Miguel Cotto Vs Floyd Mayweather JR: UPSET IN THE MAKING – BOXING NEWS
On May 5th, Miguel Cotto, 37-2, 30 KO’s, will be the next man to attempt the impossible: Defeat Floyd Mayweather, JR., 42-0, 26 KO’s. The current WBA light middleweight champion, Cotto now faces the most important fight of his entire career and is a live underdog going into the showdown with Mayweather, JR.
The odds are stacked heavily against Cotto. Sportsbook review and other sites will be placing the champion as the long shot to retain his title, but there are several factors to examine.
Although the fight is set with Cotto, Floyd Mayweather, JR., spends much more time talking about the Filipino slugger, Manny Pacquiao. If he is looking beyond Cotto, that may open up some opportunity for the motivated champion. Outside of Mayweather, Cotto has fought just about every notable fighter in and around his division including Zab Judah, Shane Mosley, Manny Pacquiao, Antonio Margarito, Joshua Clottey, Ricardo Mayorga, and Paulie Malignaggi. He is a seasoned veteran and only 31 years old, an advantage going into this one. Floyd is 35 years old and inactive. He fights once a year and despite the claims that this has no effect on him inside of the ring, it eventually will.
Kostya Tszyu is a good example of inactivity ruining a career. Tszyu was fighting once a year…once in 2002, once in 2003, once in 2004, and then his defeat came in 2005. Before that loss, he was devastating and looked as if he had found a way to cheat the system. Ricky Hatton proved that he didn’t. The inactivity ruined him.
Mayweather, JR., has had only 3 fights since 2009, beating Juan Manuel Marquez and Shane Mosley by unanimous decision and having a controversial knockout win over Victor Ortiz. The Marquez and Mosley bouts were carefully selected by the sharp businessman, knowing full well that Marquez was too small to beat him and Mosley was far too old. Ortiz was the risk and although the fight was a disaster, Floyd should be given credit for taking on a young and ambitious puncher.
Cotto falls in between Ortiz and the other two. He is 31, but he is a battle-worn 31 and it has yet to be seen if the demons were exorcized when he avenged his defeat to the “hands of plaster” Antonio Margarito in his last fight.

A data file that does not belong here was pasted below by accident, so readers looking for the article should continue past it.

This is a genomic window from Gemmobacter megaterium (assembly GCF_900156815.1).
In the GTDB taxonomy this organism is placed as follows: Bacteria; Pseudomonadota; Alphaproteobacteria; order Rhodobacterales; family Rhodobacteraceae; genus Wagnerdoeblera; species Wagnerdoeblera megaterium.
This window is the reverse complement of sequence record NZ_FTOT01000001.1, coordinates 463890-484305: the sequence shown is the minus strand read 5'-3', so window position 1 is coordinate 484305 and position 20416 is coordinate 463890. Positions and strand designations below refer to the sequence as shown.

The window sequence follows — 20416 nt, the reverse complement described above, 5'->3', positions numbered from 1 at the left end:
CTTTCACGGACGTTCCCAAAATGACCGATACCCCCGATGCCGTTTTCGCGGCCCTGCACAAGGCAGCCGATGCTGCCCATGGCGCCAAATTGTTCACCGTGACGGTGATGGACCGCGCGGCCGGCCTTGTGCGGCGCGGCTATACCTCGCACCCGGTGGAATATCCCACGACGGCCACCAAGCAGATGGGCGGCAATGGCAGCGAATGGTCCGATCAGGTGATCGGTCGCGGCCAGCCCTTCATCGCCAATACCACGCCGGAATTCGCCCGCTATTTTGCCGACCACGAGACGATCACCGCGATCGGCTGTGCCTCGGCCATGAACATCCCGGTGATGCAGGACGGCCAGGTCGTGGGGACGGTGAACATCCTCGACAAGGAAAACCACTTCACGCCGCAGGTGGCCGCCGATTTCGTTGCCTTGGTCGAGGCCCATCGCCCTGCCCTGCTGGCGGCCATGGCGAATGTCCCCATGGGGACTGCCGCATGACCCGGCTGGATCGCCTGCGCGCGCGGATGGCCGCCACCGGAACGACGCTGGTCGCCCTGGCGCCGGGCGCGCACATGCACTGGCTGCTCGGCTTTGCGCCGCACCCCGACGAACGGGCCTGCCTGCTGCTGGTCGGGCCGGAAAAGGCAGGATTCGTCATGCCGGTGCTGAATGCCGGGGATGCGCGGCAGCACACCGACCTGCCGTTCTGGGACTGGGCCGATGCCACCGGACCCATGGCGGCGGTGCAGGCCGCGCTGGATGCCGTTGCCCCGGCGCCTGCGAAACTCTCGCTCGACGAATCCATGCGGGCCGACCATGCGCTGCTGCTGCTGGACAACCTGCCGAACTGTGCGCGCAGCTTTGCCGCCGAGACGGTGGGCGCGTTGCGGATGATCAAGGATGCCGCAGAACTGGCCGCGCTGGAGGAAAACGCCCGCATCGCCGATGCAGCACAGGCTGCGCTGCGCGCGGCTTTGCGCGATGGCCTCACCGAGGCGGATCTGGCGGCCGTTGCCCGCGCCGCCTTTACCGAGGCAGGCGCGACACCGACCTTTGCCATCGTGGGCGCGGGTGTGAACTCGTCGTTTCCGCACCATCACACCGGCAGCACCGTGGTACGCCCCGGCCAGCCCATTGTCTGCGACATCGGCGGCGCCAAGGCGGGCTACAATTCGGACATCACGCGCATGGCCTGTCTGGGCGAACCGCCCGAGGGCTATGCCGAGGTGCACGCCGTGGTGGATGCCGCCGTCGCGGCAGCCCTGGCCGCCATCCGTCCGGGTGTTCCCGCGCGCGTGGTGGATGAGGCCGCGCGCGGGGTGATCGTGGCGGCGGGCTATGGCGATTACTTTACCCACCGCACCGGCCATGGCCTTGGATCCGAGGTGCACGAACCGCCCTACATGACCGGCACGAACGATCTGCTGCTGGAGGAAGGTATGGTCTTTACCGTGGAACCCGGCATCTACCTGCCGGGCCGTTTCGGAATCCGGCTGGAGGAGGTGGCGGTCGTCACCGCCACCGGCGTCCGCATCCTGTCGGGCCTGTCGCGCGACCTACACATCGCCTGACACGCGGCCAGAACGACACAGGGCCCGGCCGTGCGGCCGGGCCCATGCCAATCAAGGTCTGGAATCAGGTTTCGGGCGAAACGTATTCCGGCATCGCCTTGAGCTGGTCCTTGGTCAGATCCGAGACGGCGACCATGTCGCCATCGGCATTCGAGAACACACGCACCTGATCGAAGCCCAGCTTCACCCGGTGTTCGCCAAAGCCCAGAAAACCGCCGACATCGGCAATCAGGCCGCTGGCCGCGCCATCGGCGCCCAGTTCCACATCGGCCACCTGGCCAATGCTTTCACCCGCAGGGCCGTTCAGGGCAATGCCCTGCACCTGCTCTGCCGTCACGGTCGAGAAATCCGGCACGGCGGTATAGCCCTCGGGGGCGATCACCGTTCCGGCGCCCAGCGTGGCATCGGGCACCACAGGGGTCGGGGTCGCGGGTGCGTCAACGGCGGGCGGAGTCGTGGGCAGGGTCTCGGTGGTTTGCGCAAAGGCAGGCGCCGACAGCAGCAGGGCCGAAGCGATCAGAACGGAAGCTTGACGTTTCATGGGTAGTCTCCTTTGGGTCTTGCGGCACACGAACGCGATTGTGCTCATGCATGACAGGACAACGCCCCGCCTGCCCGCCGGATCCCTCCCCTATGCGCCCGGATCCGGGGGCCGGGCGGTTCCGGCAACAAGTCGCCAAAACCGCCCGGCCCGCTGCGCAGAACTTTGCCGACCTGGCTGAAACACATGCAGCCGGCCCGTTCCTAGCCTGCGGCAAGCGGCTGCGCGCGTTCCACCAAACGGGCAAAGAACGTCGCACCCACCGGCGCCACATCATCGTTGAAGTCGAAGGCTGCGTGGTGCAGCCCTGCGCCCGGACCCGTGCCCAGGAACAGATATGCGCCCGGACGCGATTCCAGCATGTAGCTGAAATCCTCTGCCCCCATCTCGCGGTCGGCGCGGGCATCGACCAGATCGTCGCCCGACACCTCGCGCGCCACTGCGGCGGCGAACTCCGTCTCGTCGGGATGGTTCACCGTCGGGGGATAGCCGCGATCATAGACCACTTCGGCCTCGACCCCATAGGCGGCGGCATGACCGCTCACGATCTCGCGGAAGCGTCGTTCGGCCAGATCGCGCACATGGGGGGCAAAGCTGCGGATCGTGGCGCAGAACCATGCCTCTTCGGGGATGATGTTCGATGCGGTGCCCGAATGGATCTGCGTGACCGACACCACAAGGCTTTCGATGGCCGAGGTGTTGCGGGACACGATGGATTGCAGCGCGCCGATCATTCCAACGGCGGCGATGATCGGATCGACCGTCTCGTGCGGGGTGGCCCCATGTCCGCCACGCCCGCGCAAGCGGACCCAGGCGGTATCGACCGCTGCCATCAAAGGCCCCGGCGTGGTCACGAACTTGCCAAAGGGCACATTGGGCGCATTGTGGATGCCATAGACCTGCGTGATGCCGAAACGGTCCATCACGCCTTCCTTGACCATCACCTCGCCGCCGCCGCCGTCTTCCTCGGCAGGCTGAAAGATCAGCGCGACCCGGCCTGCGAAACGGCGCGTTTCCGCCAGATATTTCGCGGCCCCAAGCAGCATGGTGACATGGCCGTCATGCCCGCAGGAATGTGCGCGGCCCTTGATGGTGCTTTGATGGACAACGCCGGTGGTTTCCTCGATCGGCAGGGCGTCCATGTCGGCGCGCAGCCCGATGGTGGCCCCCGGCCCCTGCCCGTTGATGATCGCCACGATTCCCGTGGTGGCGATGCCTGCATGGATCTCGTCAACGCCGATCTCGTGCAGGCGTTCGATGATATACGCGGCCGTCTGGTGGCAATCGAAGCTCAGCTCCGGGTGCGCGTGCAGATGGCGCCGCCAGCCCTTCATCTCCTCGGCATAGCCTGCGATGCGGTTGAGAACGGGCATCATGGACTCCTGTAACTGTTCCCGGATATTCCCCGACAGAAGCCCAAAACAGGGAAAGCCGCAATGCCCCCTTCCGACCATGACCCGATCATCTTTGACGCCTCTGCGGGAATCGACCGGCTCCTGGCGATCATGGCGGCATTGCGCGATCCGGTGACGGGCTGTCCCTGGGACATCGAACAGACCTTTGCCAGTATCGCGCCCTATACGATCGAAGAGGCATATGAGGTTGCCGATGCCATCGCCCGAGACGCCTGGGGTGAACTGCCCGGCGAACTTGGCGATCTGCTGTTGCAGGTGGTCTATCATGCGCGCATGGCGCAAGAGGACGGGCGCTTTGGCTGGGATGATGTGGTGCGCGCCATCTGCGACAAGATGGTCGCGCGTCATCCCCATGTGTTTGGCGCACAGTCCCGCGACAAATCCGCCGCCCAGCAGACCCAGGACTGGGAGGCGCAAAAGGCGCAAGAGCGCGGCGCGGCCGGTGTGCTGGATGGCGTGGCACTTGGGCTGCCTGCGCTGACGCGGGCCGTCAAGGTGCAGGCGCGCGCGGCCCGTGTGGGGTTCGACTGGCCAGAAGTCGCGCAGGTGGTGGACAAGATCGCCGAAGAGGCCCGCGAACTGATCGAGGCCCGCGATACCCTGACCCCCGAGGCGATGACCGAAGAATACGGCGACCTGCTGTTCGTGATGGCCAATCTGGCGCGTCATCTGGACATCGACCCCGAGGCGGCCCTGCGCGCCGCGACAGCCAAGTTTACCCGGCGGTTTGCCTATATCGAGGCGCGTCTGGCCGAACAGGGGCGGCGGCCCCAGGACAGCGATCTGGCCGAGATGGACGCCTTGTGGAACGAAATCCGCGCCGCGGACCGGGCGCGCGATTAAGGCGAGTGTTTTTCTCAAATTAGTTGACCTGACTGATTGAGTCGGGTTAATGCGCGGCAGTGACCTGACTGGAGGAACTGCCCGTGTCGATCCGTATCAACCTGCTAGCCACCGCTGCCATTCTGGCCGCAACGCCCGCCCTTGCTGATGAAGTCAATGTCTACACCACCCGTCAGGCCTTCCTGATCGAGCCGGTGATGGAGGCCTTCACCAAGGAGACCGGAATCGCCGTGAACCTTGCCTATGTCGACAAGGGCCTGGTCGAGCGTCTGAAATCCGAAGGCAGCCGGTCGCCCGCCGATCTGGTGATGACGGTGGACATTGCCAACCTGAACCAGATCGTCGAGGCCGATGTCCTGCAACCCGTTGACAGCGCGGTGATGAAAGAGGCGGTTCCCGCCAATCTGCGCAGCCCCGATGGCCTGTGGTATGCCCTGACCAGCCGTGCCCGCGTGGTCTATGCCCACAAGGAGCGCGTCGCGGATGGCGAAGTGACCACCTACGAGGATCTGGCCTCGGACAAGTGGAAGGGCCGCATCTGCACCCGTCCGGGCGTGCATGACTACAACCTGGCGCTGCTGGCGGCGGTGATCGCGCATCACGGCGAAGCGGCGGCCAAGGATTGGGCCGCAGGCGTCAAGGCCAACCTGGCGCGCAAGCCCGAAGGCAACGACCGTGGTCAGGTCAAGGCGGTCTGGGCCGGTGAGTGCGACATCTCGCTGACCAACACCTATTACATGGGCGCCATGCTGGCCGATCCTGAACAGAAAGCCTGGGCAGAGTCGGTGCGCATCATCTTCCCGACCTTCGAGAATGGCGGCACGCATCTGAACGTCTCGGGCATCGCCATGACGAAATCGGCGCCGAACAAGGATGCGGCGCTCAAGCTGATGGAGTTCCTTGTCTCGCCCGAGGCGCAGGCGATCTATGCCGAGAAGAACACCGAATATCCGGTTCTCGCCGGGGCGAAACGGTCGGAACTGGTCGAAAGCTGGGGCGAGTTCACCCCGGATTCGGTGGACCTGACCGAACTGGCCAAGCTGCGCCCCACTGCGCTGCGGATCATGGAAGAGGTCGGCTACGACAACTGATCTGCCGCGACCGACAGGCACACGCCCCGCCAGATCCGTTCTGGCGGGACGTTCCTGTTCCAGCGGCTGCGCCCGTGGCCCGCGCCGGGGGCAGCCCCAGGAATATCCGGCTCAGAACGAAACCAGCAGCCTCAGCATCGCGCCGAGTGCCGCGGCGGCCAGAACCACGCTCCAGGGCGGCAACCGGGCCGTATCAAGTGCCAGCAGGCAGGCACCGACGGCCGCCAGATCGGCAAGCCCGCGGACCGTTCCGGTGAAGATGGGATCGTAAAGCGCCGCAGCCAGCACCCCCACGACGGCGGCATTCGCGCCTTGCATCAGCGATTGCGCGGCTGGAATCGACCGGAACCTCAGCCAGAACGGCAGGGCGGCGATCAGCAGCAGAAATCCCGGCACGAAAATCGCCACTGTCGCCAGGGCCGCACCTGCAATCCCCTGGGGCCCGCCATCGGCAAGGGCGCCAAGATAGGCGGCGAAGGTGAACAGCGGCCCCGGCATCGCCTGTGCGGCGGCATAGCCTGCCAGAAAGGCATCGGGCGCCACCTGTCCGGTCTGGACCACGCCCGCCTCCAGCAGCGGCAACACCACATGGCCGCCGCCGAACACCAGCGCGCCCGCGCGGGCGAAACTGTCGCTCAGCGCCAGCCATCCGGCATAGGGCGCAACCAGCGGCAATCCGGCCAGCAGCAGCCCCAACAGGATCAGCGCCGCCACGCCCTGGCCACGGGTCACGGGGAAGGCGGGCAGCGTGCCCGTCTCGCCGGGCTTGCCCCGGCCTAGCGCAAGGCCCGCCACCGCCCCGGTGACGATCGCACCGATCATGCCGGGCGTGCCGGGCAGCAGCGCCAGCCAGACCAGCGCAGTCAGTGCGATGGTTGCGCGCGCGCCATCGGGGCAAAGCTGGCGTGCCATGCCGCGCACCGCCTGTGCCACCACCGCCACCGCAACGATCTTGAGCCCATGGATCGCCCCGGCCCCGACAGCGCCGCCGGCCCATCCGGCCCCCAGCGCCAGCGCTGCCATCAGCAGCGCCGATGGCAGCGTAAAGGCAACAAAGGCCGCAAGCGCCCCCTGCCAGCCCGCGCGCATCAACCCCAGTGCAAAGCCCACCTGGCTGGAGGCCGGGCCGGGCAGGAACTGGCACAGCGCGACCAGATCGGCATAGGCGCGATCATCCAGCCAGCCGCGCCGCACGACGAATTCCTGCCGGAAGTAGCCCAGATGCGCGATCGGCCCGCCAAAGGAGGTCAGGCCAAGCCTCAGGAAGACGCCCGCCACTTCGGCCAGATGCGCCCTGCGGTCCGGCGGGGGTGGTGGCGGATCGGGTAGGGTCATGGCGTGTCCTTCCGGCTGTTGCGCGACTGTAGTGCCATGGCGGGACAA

Most boxing fans are very familiar with the story. On July 26th, 2008, undefeated Miguel Cotto faced off against Antonio Margarito in Las Vegas, Nevada. Margarito was the underdog, the everyday man that clawed his way to the top of the division. He was easy to root for. Well, to the shock and delight of many, Margarito upset Cotto via 11th round stoppage, administering a savage beating, leaving him a bloody mess. It was a feel good moment for boxing, but that would go away rather quickly when it came out that Margarito had been using Plaster of Paris on his hand wraps, making his fists literal bricks. It explained why Cotto was as beaten up as he was. He looked as if he was in a car accident without a seatbelt and was propelled into the windshield.
The loss had a lasting mental affect on Cotto. In boxing, one loss, especially by knockout can destroy you, and it seemed to be the case here, but he did return and won a couple of fights before losing via TKO to Manny Pacquiao.
With three straight victories, including one over Margarito in a rematch…a fight he easily won when it was fair and square, Cotto goes into the fight with Floyd with a full head of steam, but he will have to fight the best fight of his career to even be competitive.
Cotto is a puncher, but he’s not particularly quick and he doesn’t chase you down. He’s not Julio Cesar Chavez. He has adopted the style of a boxer/puncher, and he isn’t the toughest guy in the world to hit. Floyd studies boxing, knows boxing, and knows what opponents to select. Cotto has a tendency of boxing when he should be aggressive and pushing his opponent around. If he tries to outbox Floyd, the show will be over before it begins, although there is a chance if he can time his jab correctly.
Cotto’s jab is one of the most effective punches in boxing…when he uses it. If he can time Floyd and land that jab with regularity, he may get some serious things done. Floyd is so used to controlling the action and operating with this calm demeanor that a continuous jab would be jolting both mentally and physically. If Cotto accomplishes that, then he could start to add on to it with the body work that he does really well.
The overhand right is a shot that Floyd can be hit with. Cotto is more of a hooker but has a decent right that can be effective when combined with the other elements to this game plan. Cotto’s biggest enemy will be discouragement. He does get discouraged if fights are not going his way and will become complacent and content with just going the 12 rounds. He wears down in the later rounds, which he cannot afford to do here.
Floyd Mayweather JR., adjusts to any situation and will have the idea to play with Cotto for 12 rounds and take the wide decision, which is the most likely ending to this fight. It is up to Cotto to go above and beyond what we have seen him do to pull the upset of the year and shake up the top of boxing. I have a sneaking suspicion that this fight will be more interesting than most people think.